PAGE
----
Who was the first genius to do it?
There’s the age-old question, “Which came first, the chicken or the egg?” Did fast-food restaurants kick-off the trend of adding Cheetos to menu items or did they follow other eateries that were already slinging the goods?
“These kinds of trends will always start in fast food,” Barich says, referencing Burger King’s Mac N' Cheetos and Cheetos Chicken Fries. “I know a while back Taco Bell came out with some sort of Cheetos Burrito, so sometimes when you see it in those places, which are in the mainstream, it’s easy for it to trickle down to other more boutique restaurants as well.”
There’s a very good chance that the idea of adding Cheetos in dishes may have been embedded into our subconscious from Burger King’s Mac N' Cheetos hullabaloo over the summer since it’s been showing up in all shapes and forms. It’s even made its way to desserts. Most recently, at Cookie Good in Santa Monica, you’ll find Cheetos mixed into a sugar cookie and then rolled in the cheese dust to ensure “the famous orange fingertips,” says co-owner Ross Canter. He first thought of the idea as he was dreaming up new holiday flavors for his cookies; as he considered rolling his cookies in crushed candy canes, Cheetos suddenly popped into his head.
“Not to sound too Harry Potter-ish, but it felt more like Cheetos chose me,” Canter says. “The inspiration hit and I just had to give it a shot. I’ve done other savory/sweet cookies in the past (Pancakes & Bacon with maple syrup glaze, for one), so the idea of a non-traditional cookie flavor didn't scare me. But, I will say that despite its savory-cheesy nature, our Cheetos Cookie is still very much a cookie.”
University Park’s Poke by Hawaii is another spot that just recently added Cheetos to its menu. For the last two months since the restaurant’s launch, Cheetos hounds have been able to add crumbled Flamin’ Hots to their poke bowls. Co-owner Isaac Kim gives Cheetos credit to his girlfriend, who insisted they offer it as an option during a pre-opening event. It was a hit at the event -- and the rest is history.
Poke purists will argue with Kim that Cheetos just doesn’t belong in the Hawaiian bowl, but Kim says once they’re willing to try it out they usually change their tune. “What they don’t know is that the Cheetos adds a certain texture -- like the crunch aspect -- to poke,” which Kim says is relatively soft because of the fish, rice, and toppings. For other customers, it isn’t hard to convince them to add the crumbs because it takes them back to their childhood.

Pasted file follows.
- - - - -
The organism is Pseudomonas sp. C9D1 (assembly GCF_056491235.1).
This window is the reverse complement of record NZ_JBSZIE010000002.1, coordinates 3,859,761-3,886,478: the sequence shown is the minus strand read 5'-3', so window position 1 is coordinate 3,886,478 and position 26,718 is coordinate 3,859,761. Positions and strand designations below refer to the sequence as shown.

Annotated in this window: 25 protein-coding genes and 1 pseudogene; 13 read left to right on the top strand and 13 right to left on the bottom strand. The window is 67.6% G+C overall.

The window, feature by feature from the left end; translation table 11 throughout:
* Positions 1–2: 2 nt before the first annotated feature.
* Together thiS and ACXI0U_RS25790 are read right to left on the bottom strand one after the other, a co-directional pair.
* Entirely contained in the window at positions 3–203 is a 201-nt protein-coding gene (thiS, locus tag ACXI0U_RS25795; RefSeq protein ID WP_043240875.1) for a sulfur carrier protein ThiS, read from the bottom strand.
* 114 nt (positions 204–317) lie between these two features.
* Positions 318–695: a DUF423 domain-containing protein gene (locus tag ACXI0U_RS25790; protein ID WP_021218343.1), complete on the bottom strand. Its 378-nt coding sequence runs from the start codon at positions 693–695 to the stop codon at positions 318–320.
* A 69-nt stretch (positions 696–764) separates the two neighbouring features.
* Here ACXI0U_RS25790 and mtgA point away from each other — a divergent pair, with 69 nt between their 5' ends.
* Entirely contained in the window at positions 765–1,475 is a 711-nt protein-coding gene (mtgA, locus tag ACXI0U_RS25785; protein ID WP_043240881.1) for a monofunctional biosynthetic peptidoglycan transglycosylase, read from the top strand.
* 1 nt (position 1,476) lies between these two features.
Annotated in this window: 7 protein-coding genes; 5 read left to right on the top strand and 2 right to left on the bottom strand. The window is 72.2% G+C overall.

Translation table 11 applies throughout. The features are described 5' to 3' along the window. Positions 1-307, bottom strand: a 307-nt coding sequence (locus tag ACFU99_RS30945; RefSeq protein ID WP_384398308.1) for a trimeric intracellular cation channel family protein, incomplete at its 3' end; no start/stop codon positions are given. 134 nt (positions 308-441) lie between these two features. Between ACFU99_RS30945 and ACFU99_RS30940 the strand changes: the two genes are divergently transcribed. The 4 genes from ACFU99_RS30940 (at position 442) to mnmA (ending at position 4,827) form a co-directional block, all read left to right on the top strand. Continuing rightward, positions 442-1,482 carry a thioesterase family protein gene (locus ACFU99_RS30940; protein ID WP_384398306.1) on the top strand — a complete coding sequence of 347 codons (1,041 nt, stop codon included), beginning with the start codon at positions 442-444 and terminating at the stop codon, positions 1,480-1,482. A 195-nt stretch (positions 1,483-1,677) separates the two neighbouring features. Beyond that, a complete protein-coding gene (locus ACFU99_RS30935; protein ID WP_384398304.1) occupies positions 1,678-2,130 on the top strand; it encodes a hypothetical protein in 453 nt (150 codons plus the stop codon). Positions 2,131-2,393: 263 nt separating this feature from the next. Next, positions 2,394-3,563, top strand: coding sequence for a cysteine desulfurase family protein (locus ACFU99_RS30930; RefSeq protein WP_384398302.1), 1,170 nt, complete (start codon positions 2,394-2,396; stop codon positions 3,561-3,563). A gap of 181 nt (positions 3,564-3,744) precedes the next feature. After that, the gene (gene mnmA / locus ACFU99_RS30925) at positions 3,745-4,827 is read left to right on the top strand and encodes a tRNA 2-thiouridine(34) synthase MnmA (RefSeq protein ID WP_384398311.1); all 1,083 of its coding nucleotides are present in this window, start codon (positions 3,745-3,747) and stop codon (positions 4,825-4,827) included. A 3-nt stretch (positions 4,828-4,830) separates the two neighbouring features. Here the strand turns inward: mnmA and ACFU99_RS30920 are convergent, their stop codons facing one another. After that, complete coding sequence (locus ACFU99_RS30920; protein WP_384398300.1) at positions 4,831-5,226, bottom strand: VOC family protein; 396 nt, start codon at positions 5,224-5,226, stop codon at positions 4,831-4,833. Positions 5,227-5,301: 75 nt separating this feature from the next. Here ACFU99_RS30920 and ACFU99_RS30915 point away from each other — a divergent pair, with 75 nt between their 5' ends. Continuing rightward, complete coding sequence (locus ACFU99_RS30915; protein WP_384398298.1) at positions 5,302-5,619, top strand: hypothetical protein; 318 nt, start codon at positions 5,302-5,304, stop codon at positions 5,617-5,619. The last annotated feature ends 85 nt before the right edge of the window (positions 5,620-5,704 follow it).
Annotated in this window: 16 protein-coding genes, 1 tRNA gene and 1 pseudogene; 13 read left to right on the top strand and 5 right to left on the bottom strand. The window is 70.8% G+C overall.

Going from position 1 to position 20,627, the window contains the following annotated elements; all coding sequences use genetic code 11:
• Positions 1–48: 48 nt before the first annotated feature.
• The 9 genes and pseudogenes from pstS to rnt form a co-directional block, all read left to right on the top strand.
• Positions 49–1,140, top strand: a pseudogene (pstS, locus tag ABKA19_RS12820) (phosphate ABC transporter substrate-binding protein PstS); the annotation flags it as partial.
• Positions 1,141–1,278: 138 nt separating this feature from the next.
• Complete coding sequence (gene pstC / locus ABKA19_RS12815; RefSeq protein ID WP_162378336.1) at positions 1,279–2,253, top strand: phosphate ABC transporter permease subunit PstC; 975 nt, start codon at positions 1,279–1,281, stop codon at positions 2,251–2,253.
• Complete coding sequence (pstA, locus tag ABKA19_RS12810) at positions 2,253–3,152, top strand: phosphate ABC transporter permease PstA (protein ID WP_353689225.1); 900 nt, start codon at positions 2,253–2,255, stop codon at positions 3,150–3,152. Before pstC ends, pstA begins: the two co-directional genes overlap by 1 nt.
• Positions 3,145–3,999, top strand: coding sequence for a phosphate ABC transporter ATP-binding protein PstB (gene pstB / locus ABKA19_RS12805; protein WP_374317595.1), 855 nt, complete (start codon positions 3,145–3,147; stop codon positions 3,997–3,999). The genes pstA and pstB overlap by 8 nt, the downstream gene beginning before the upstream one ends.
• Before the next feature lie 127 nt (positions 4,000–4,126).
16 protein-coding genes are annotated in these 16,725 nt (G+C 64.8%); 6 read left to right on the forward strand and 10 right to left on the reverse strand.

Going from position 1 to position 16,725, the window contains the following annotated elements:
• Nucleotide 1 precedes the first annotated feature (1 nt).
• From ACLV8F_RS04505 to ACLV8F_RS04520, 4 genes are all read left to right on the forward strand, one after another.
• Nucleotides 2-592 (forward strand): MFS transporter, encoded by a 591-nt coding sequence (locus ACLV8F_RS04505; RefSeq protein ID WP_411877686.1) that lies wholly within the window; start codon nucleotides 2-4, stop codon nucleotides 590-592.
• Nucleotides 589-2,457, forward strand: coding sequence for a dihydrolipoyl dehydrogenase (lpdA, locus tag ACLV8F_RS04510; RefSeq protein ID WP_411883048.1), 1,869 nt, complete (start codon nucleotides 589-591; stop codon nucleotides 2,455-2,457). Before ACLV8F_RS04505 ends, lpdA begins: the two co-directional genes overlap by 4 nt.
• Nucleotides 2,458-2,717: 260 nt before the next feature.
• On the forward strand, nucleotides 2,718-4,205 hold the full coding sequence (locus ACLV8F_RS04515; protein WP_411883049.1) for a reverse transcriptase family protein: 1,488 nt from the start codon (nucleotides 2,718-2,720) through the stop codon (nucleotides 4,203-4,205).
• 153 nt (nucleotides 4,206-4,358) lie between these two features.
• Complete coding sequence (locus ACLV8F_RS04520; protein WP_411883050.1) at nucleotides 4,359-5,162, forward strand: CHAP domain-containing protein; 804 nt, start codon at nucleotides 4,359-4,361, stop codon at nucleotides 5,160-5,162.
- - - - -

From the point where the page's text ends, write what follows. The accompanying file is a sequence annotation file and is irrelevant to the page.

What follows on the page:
Burger King may have pushed their breaded Mac N' Cheetos sticks into the mainstream, but one of the OG purveyors of Cheetos dishes is The Attic in Long Beach, which has been slinging its cheesy option for the last five years. These guys are serious about their coagulated Mac N' Cheetos goodness; theirs is a decadent bowl of pasta mixed with cheddar and mozzarella, and topped with Flamin' Hots. What makes their cheesy dish different is that it leans towards the gourmet end, with six different options for additions, including a ridiculously good slow-braised short rib that gets added into the mix.
The Attic owner Steve Massis, a self-proclaimed “mac n cheese fanatic,” says, “I'm proud to say we are the originators of the Mac N' Cheetos dish. We are going on 5 years serving it. [There are] a lot of imposters out there, don't be fooled.”
Will the Cheetos trend last forever?
While some of us would happily treat ourselves to Cheetos-laden stoner meals for the rest of our lives, Barich, the market analyst, doesn’t think the trend is here to stay. “I don’t know how much of a shelf life it’ll have,” he says. “The products at Burger King only lasted for a short time and I believe the Cheetos Burrito at Taco Bell is no longer there, so I think it’s kind of -- I don’t want to go as far as to say the trend has run its course -- but I think we’re past the peak of that trend [as far as chain restaurants go].”
Disheartening news, but there is a light at the end of the tunnel as Barich suggests the next growing trend is all-day breakfast. He sees other major chains following in the footsteps of McDonald’s successful campaign, and that’s all right with us.